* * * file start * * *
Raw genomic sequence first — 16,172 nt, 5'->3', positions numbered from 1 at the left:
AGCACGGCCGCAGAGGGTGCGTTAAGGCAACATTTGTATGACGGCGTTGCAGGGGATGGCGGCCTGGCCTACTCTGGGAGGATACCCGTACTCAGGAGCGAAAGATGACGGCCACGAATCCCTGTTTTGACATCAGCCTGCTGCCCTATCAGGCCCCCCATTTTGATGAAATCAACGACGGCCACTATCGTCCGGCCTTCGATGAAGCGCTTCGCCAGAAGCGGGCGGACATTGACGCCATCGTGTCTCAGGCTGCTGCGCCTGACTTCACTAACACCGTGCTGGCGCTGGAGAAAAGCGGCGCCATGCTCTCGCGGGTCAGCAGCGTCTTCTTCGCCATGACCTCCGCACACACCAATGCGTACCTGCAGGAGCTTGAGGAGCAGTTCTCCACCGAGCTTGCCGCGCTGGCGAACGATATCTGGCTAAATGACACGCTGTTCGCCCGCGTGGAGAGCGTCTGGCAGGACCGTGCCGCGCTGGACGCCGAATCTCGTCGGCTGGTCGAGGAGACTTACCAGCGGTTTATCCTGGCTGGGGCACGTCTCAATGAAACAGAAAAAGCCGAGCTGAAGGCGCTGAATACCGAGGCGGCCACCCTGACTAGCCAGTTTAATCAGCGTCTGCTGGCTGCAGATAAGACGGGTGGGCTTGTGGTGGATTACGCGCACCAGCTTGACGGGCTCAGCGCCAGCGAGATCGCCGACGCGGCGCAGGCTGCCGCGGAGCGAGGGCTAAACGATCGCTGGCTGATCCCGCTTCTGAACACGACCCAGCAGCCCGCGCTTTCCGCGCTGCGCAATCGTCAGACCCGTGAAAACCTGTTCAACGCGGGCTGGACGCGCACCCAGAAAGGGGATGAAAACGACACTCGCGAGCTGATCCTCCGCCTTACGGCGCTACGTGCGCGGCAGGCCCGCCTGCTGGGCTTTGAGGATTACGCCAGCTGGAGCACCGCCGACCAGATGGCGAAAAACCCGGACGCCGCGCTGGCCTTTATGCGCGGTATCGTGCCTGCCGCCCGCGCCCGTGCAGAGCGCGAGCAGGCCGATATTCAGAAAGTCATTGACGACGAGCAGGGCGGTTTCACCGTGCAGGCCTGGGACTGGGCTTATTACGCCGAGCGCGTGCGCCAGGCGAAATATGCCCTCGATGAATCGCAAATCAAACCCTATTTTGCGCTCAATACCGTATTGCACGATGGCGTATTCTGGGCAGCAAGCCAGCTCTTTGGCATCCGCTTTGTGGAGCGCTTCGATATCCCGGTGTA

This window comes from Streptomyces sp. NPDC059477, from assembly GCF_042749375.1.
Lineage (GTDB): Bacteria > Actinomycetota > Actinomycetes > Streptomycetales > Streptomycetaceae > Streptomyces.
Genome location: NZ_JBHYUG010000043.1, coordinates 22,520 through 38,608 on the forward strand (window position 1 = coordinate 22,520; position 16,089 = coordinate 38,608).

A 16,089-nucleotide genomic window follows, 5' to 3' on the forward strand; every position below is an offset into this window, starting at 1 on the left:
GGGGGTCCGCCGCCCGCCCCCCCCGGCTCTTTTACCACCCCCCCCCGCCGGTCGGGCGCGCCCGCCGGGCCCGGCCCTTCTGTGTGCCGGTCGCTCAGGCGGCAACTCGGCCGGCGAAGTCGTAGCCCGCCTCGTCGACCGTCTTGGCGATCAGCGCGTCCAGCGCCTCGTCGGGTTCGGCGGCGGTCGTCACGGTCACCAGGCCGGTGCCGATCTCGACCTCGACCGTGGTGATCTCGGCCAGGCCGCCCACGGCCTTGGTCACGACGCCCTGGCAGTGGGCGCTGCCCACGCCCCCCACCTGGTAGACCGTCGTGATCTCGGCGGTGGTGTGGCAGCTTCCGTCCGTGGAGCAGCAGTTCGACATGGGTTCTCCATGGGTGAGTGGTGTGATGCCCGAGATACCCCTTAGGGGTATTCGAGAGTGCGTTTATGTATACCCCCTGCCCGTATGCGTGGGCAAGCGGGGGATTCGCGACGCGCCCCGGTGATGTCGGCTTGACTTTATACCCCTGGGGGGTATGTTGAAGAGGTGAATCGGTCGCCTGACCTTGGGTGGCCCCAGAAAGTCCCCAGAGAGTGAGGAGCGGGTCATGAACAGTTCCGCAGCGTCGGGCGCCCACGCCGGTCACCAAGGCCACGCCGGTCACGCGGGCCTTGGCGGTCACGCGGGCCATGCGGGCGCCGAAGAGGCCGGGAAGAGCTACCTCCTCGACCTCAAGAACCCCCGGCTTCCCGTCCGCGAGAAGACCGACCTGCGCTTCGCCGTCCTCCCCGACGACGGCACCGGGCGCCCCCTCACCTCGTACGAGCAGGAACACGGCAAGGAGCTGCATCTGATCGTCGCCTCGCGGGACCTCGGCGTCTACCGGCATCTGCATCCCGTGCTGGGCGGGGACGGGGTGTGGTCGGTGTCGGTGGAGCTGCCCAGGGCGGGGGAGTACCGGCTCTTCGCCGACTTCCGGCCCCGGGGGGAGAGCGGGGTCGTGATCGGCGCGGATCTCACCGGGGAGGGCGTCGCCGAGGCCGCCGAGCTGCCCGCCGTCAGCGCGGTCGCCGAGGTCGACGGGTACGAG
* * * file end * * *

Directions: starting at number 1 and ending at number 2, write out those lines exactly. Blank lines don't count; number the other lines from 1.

Raw genomic sequence first — 16,172 nt, 5'->3', positions numbered from 1 at the left:
AGCACGGCCGCAGAGGGTGCGTTAAGGCAACATTTGTATGACGGCGTTGCAGGGGATGGCGGCCTGGCCTACTCTGGGAGGATACCCGTACTCAGGAGCGAAAGATGACGGCCACGAATCCCTGTTTTGACATCAGCCTGCTGCCCTATCAGGCCCCCCATTTTGATGAAATCAACGACGGCCACTATCGTCCGGCCTTCGATGAAGCGCTTCGCCAGAAGCGGGCGGACATTGACGCCATCGTGTCTCAGGCTGCTGCGCCTGACTTCACTAACACCGTGCTGGCGCTGGAGAAAAGCGGCGCCATGCTCTCGCGGGTCAGCAGCGTCTTCTTCGCCATGACCTCCGCACACACCAATGCGTACCTGCAGGAGCTTGAGGAGCAGTTCTCCACCGAGCTTGCCGCGCTGGCGAACGATATCTGGCTAAATGACACGCTGTTCGCCCGCGTGGAGAGCGTCTGGCAGGACCGTGCCGCGCTGGACGCCGAATCTCGTCGGCTGGTCGAGGAGACTTACCAGCGGTTTATCCTGGCTGGGGCACGTCTCAATGAAACAGAAAAAGCCGAGCTGAAGGCGCTGAATACCGAGGCGGCCACCCTGACTAGCCAGTTTAATCAGCGTCTGCTGGCTGCAGATAAGACGGGTGGGCTTGTGGTGGATTACGCGCACCAGCTTGACGGGCTCAGCGCCAGCGAGATCGCCGACGCGGCGCAGGCTGCCGCGGAGCGAGGGCTAAACGATCGCTGGCTGATCCCGCTTCTGAACACGACCCAGCAGCCCGCGCTTTCCGCGCTGCGCAATCGTCAGACCCGTGAAAACCTGTTCAACGCGGGCTGGACGCGCACCCAGAAAGGGGATGAAAACGACACTCGCGAGCTGATCCTCCGCCTTACGGCGCTACGTGCGCGGCAGGCCCGCCTGCTGGGCTTTGAGGATTACGCCAGCTGGAGCACCGCCGACCAGATGGCGAAAAACCCGGACGCCGCGCTGGCCTTTATGCGCGGTATCGTGCCTGCCGCCCGCGCCCGTGCAGAGCGCGAGCAGGCCGATATTCAGAAAGTCATTGACGACGAGCAGGGCGGTTTCACCGTGCAGGCCTGGGACTGGGCTTATTACGCCGAGCGCGTGCGCCAGGCGAAATATGCCCTCGATGAATCGCAAATCAAACCCTATTTTGCGCTCAATACCGTATTGCACGATGGCGTATTCTGGGCAGCAAGCCAGCTCTTTGGCATCCGCTTTGTGGAGCGCTTCGATATCCCGGTGTA